No matter where you are on your device, every move is being processed and logged by algorithm engines.
Algorithms can be defined as a set of rules that collect and analyze data from a user. Apps such as Spotify, SoundCloud, and Tik Tok have search engine algorithms in them that string together the content that you’ve watched and listened to. A person’s activity on these apps creates a bubble where all your personal opinions and preferences are tracked. You’re listening to a song on Spotify and five minutes later, Spotify has already created a playlist with related song recommendations, daily mixes and weekly music playlists. There are some pros and cons to this digitally created musical bubble.
When algorithms select a variety of different songs and artists, all depending on the popularity and hits, certain songs and artists sometimes don’t fit or can’t be put together with the way the algorithm works and are then pushed away from the suggested content batch. Artists and creators produce their art to be experienced in a certain way; each word and phrase has the artist own meaning behind it. The algorithms can push out other artist content, ruining the purity of the artist’s music.
Some worry that the rise of algorithm recommendation engines is training us to digitally select content. An interesting view on how the algorithms have “taken our personal tastes hostage” is from an article in the Observer.com. The article, written by James Cole (CEO and founder of H Collective), explores how because of these apps, we’ve lost connection to the art itself. “For a lot of us, part of what we love about finding the perfect accessory or discovering an undiscovered band is the thrill of “The Hunt”.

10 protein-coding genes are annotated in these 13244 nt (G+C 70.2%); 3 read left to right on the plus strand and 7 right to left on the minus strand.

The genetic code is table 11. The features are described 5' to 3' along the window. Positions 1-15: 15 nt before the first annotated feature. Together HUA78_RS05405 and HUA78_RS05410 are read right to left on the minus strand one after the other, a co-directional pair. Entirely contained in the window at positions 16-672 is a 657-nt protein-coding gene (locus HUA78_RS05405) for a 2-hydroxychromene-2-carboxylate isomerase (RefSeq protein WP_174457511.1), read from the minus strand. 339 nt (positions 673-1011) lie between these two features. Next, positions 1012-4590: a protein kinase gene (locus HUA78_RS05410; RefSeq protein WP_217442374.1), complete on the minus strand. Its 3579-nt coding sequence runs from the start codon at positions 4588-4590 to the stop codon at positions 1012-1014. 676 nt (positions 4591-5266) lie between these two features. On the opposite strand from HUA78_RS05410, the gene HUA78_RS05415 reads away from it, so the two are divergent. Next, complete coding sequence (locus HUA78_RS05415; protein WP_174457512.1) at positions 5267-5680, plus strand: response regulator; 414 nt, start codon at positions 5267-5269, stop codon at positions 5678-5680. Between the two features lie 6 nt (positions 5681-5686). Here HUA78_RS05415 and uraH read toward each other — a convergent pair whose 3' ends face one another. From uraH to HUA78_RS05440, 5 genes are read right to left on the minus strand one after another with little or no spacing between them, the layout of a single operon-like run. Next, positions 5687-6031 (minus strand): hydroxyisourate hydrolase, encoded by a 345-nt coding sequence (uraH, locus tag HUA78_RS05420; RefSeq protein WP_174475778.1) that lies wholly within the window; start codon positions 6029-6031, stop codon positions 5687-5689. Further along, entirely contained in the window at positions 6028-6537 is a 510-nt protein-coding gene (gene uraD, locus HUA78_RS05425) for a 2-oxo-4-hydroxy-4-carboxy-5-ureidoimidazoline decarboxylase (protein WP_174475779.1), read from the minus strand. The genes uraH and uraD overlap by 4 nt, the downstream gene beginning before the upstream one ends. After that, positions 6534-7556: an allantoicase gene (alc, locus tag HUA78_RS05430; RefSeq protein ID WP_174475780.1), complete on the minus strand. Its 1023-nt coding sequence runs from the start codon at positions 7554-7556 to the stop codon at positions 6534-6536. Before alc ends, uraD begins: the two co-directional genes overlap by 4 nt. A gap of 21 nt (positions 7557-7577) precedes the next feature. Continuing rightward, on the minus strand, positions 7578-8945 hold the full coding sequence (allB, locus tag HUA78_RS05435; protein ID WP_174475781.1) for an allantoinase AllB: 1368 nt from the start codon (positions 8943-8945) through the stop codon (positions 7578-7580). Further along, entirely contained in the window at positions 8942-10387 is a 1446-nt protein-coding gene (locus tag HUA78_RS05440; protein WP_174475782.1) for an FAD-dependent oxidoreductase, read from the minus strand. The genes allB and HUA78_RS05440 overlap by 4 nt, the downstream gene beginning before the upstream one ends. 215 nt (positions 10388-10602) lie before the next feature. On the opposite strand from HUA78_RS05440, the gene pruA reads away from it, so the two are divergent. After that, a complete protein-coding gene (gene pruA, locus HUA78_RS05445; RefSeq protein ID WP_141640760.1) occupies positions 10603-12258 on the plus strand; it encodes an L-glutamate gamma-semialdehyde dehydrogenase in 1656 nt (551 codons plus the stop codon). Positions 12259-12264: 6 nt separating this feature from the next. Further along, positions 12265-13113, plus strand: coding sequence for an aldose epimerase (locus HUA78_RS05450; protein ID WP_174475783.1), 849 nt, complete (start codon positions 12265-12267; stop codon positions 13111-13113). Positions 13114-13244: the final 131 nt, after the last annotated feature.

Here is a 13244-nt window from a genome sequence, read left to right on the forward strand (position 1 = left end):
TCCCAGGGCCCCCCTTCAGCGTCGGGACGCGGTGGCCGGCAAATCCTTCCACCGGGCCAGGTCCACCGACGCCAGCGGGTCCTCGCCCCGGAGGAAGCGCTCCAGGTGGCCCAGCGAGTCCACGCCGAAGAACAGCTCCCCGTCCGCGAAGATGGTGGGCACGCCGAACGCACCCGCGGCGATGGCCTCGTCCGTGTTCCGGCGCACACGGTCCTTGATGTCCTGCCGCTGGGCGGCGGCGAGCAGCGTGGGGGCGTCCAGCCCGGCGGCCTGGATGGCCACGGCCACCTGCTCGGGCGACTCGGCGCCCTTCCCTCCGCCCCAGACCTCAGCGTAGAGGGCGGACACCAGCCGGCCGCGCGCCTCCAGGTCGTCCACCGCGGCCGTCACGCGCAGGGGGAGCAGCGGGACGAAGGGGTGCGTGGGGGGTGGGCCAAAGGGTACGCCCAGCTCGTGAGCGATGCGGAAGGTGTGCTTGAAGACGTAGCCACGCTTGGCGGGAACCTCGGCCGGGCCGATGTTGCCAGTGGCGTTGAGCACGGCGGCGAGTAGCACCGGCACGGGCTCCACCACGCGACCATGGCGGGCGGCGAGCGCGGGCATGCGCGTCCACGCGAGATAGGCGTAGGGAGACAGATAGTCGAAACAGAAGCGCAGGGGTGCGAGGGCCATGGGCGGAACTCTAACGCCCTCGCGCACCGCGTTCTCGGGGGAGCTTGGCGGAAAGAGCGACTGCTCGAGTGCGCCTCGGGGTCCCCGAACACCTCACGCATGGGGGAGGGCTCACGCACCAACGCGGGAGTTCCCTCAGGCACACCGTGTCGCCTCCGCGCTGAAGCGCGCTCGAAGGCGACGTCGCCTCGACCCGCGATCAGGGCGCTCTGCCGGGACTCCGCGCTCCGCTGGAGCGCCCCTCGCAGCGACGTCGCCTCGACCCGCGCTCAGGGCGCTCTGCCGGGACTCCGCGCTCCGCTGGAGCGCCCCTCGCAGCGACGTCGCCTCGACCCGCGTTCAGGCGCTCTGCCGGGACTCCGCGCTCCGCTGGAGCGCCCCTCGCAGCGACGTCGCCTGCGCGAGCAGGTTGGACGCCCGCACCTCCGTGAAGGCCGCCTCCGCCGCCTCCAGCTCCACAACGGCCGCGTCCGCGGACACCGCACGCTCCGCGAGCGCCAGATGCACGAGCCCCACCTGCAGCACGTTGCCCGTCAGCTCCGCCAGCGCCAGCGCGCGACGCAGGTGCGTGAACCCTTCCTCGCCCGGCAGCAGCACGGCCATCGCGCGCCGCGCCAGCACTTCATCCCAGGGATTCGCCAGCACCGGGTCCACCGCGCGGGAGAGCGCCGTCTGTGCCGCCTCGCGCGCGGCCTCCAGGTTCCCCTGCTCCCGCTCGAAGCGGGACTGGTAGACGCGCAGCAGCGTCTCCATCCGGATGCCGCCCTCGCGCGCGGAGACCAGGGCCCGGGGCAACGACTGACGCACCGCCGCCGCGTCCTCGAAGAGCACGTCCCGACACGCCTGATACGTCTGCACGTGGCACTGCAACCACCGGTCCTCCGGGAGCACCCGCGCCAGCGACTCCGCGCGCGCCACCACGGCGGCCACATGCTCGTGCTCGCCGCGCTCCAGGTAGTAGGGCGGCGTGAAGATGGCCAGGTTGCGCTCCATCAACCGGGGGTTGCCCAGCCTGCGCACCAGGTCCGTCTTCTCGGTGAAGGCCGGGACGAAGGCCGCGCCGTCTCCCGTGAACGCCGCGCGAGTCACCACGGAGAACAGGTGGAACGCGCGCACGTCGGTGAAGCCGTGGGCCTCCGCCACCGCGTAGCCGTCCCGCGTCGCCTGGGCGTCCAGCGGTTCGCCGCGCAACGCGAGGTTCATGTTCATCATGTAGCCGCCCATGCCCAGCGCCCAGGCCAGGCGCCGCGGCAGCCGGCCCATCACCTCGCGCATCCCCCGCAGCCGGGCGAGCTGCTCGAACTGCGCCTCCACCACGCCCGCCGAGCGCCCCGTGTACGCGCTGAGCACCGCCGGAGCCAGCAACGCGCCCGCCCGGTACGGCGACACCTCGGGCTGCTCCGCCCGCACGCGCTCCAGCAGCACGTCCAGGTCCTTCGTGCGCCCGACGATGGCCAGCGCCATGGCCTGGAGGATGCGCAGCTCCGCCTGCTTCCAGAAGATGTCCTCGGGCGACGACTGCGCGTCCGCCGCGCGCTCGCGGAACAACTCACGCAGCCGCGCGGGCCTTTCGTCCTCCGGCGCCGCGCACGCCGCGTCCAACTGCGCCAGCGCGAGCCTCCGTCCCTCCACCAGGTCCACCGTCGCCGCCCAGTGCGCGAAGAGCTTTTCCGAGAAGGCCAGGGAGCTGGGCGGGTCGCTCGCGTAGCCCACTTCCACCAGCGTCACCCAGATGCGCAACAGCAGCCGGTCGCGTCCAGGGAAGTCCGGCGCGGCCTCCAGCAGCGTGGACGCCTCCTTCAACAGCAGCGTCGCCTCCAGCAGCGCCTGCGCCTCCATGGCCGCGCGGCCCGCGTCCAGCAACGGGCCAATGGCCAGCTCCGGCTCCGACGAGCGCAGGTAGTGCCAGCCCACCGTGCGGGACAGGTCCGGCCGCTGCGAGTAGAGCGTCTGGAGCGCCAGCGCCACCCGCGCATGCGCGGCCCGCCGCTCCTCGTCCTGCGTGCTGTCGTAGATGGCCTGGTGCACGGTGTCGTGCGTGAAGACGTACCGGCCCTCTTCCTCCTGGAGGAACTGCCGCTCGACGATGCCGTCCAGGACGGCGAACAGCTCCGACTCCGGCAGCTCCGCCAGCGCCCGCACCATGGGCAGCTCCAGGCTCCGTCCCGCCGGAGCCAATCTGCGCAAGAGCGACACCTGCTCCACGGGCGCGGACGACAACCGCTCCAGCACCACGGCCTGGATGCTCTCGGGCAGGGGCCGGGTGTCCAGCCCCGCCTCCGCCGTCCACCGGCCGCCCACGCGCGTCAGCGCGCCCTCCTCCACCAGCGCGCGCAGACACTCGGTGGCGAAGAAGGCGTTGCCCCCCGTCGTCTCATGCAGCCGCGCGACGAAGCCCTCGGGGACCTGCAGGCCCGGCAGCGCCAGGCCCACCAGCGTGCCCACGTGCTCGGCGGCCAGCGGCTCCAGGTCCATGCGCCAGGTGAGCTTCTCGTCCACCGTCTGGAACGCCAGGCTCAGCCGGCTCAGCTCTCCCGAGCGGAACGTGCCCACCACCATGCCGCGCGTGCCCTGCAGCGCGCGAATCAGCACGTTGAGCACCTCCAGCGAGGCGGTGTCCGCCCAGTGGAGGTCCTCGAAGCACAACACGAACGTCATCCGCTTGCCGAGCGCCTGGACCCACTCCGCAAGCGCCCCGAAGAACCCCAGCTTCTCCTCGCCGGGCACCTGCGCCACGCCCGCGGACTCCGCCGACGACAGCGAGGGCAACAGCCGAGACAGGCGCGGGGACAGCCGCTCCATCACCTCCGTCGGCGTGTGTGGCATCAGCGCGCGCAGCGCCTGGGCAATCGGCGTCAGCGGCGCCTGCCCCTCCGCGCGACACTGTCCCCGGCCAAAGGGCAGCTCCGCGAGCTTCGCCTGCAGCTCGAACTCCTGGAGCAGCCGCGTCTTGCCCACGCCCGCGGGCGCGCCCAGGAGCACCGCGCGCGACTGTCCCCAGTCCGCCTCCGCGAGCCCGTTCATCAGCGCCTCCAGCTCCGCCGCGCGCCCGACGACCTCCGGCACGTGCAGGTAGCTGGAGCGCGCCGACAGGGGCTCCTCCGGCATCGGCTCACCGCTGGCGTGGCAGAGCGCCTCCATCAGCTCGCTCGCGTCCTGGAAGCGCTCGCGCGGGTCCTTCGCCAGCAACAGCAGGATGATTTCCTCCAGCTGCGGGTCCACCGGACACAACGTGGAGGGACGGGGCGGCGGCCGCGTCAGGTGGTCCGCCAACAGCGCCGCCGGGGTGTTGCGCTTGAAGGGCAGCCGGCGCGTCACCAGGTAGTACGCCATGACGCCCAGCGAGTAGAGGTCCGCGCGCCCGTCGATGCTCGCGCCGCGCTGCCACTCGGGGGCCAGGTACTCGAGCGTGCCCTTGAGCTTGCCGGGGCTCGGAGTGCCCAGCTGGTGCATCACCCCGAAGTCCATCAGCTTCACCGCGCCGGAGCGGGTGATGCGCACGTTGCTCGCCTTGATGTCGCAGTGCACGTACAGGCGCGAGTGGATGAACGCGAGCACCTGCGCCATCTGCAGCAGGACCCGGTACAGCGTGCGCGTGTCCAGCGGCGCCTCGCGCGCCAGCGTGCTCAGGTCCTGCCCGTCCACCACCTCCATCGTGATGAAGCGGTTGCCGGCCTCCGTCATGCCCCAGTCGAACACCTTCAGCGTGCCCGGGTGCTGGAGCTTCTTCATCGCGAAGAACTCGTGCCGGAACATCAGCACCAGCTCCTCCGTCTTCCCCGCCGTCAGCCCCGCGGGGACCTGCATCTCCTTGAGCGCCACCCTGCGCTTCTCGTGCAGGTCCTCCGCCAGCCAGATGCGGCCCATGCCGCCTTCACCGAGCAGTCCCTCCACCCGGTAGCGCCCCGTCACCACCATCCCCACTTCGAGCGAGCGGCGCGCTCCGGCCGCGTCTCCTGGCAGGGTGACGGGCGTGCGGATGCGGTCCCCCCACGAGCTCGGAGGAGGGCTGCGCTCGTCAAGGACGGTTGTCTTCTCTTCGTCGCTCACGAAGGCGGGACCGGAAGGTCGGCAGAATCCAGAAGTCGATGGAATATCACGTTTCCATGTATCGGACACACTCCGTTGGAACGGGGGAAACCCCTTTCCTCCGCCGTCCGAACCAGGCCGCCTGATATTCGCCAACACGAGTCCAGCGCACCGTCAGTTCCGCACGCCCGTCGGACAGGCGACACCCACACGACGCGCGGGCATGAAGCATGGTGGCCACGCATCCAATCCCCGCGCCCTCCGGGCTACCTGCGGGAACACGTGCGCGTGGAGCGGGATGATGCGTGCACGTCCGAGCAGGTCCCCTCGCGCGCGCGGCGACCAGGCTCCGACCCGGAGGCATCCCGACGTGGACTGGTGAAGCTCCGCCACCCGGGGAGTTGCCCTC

Cole has a point in that technology is affecting our personal connection to the artists and the music. The thrill of “The Hunt” includes going into shops, searching and discovering the perfect album, CD or Disc. The cover art is personalized by the artists themselves; CD’s often included narratives of the processes that went into creating the music. Now you download a song with just the click of a button. The algorithm then gives you more and more content for you to listen to and be put in your library, but sometimes people don’t even know who they are listening to and downloading: “I like that song! Who is it?” “I don’t know, I just downloaded it from Spotify.” Cole has some great advice to break the cycle of random clicks without the relationship to the artist. “As our different tastes and preferences further separate and the distance between us compounds, our best chance is to violate the very algorithms that are herding us.” – James Cole
Others, however, are not so concerned about algorithms and how they track your every move. They are viewed as a technology that helps with creating mixes and playlists, giving the listener related tracks and more songs and artists to listen to.
No matter where you stand on the debate, it’s all good because we’re talking about music! “The Hunt” will always be on because the love for music will always be on and because ultimately you always have a choice over what music you listen to, whether it’s sent to you or you discover it yourself!